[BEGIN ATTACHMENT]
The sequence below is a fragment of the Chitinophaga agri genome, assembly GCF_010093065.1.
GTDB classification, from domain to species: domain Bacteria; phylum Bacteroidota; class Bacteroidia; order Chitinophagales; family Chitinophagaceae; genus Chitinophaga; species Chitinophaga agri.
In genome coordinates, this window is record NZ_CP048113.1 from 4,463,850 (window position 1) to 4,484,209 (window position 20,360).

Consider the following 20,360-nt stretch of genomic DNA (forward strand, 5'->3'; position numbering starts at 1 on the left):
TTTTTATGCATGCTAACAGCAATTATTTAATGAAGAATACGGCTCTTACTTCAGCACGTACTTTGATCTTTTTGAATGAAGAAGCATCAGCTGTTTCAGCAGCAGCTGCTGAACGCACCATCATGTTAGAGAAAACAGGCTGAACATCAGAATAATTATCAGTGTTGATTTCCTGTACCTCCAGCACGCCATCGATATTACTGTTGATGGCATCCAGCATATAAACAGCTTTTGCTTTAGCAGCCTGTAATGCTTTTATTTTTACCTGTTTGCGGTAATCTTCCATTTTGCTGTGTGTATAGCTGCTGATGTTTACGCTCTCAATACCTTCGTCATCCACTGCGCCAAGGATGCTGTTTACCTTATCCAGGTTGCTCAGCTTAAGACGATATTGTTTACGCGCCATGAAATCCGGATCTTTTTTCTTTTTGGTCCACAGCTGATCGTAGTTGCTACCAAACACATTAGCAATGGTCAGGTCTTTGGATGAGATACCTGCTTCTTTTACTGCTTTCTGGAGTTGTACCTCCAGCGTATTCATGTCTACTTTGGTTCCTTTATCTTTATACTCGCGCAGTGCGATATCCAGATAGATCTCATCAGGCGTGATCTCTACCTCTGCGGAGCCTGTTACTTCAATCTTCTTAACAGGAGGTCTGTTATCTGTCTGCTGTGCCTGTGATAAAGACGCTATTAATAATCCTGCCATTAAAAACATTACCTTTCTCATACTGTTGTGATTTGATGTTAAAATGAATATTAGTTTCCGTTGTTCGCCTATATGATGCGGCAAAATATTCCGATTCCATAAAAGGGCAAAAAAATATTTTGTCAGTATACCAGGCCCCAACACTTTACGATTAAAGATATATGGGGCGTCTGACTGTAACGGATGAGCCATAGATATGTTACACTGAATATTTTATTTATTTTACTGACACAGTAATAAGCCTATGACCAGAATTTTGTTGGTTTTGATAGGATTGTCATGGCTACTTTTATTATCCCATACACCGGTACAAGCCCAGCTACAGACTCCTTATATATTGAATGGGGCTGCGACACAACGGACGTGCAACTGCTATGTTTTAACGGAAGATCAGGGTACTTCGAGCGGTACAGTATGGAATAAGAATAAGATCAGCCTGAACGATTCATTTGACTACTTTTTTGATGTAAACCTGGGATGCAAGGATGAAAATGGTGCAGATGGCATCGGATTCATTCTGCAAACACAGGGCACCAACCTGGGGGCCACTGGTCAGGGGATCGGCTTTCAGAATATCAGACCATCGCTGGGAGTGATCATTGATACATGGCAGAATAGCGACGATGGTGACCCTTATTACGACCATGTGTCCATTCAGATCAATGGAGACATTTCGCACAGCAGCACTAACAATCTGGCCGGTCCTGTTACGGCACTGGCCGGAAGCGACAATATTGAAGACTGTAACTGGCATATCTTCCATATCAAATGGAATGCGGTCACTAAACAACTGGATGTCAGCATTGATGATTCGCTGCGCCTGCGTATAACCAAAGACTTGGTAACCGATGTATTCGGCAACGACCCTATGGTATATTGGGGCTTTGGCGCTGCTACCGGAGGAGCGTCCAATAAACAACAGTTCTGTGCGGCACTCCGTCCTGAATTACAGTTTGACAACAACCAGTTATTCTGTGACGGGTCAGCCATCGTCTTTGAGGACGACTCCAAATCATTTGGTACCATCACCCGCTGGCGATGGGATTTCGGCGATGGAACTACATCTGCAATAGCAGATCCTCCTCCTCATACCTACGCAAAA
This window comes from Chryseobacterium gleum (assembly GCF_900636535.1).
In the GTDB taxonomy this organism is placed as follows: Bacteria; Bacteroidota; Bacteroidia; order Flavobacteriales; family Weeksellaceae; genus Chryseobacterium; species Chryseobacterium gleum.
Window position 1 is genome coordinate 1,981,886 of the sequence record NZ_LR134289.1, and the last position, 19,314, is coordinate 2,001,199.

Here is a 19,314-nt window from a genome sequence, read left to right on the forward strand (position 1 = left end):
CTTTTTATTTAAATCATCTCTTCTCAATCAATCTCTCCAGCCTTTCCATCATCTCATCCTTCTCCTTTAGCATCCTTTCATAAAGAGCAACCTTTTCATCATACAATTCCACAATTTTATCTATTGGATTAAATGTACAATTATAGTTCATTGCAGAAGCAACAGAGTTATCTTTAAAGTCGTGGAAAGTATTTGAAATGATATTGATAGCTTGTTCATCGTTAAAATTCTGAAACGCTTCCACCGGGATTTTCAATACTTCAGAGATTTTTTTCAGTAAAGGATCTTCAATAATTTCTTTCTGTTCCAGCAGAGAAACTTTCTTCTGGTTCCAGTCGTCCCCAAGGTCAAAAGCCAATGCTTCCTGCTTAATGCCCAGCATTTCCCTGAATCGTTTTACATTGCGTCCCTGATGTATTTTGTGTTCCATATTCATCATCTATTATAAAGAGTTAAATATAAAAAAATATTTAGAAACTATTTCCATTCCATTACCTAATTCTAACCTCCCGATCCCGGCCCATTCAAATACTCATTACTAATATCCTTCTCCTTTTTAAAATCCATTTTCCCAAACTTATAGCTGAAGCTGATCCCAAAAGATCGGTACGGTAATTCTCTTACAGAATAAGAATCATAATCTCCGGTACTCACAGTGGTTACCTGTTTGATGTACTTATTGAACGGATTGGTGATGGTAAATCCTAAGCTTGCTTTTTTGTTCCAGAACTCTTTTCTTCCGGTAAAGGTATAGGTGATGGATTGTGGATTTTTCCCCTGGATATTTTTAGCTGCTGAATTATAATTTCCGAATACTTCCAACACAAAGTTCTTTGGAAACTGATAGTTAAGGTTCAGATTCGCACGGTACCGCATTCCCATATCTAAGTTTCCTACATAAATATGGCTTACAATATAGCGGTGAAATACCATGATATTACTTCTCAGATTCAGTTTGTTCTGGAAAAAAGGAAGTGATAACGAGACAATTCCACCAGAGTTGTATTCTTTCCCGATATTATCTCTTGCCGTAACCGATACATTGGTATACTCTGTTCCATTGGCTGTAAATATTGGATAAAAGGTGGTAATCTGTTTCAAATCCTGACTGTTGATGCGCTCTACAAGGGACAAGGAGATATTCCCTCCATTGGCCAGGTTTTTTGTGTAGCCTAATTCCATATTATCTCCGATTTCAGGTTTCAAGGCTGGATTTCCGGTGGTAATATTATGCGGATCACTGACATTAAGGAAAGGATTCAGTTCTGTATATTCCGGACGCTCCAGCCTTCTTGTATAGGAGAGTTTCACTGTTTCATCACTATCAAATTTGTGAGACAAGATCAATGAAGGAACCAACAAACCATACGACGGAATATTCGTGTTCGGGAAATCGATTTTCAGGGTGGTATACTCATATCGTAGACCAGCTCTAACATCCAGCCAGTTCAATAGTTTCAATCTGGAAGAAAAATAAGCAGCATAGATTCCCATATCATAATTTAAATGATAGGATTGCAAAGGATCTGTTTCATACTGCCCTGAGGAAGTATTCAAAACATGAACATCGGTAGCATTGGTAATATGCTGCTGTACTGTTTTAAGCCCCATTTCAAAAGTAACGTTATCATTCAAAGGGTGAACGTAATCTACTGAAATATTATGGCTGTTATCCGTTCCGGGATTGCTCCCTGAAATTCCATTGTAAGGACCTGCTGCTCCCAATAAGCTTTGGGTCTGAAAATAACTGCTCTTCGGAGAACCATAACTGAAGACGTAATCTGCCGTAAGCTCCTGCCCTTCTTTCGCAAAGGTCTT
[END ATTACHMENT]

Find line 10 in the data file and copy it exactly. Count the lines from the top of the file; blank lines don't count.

CTTTTTATTTAAATCATCTCTTCTCAATCAATCTCTCCAGCCTTTCCATCATCTCATCCTTCTCCTTTAGCATCCTTTCATAAAGAGCAACCTTTTCATCATACAATTCCACAATTTTATCTATTGGATTAAATGTACAATTATAGTTCATTGCAGAAGCAACAGAGTTATCTTTAAAGTCGTGGAAAGTATTTGAAATGATATTGATAGCTTGTTCATCGTTAAAATTCTGAAACGCTTCCACCGGGATTTTCAATACTTCAGAGATTTTTTTCAGTAAAGGATCTTCAATAATTTCTTTCTGTTCCAGCAGAGAAACTTTCTTCTGGTTCCAGTCGTCCCCAAGGTCAAAAGCCAATGCTTCCTGCTTAATGCCCAGCATTTCCCTGAATCGTTTTACATTGCGTCCCTGATGTATTTTGTGTTCCATATTCATCATCTATTATAAAGAGTTAAATATAAAAAAATATTTAGAAACTATTTCCATTCCATTACCTAATTCTAACCTCCCGATCCCGGCCCATTCAAATACTCATTACTAATATCCTTCTCCTTTTTAAAATCCATTTTCCCAAACTTATAGCTGAAGCTGATCCCAAAAGATCGGTACGGTAATTCTCTTACAGAATAAGAATCATAATCTCCGGTACTCACAGTGGTTACCTGTTTGATGTACTTATTGAACGGATTGGTGATGGTAAATCCTAAGCTTGCTTTTTTGTTCCAGAACTCTTTTCTTCCGGTAAAGGTATAGGTGATGGATTGTGGATTTTTCCCCTGGATATTTTTAGCTGCTGAATTATAATTTCCGAATACTTCCAACACAAAGTTCTTTGGAAACTGATAGTTAAGGTTCAGATTCGCACGGTACCGCATTCCCATATCTAAGTTTCCTACATAAATATGGCTTACAATATAGCGGTGAAATACCATGATATTACTTCTCAGATTCAGTTTGTTCTGGAAAAAAGGAAGTGATAACGAGACAATTCCACCAGAGTTGTATTCTTTCCCGATATTATCTCTTGCCGTAACCGATACATTGGTATACTCTGTTCCATTGGCTGTAAATATTGGATAAAAGGTGGTAATCTGTTTCAAATCCTGACTGTTGATGCGCTCTACAAGGGACAAGGAGATATTCCCTCCATTGGCCAGGTTTTTTGTGTAGCCTAATTCCATATTATCTCCGATTTCAGGTTTCAAGGCTGGATTTCCGGTGGTAATATTATGCGGATCACTGACATTAAGGAAAGGATTCAGTTCTGTATATTCCGGACGCTCCAGCCTTCTTGTATAGGAGAGTTTCACTGTTTCATCACTATCAAATTTGTGAGACAAGATCAATGAAGGAACCAACAAACCATACGACGGAATATTCGTGTTCGGGAAATCGATTTTCAGGGTGGTATACTCATATCGTAGACCAGCTCTAACATCCAGCCAGTTCAATAGTTTCAATCTGGAAGAAAAATAAGCAGCATAGATTCCCATATCATAATTTAAATGATAGGATTGCAAAGGATCTGTTTCATACTGCCCTGAGGAAGTATTCAAAACATGAACATCGGTAGCATTGGTAATATGCTGCTGTACTGTTTTAAGCCCCATTTCAAAAGTAACGTTATCATTCAAAGGGTGAACGTAATCTACTGAAATATTATGGCTGTTATCCGTTCCGGGATTGCTCCCTGAAATTCCATTGTAAGGACCTGCTGCTCCCAATAAGCTTTGGGTCTGAAAATAACTGCTCTTCGGAGAACCATAACTGAAGACGTAATCTGCCGTAAGCTCCTGCCCTTCTTTCGCAAAGGTCTT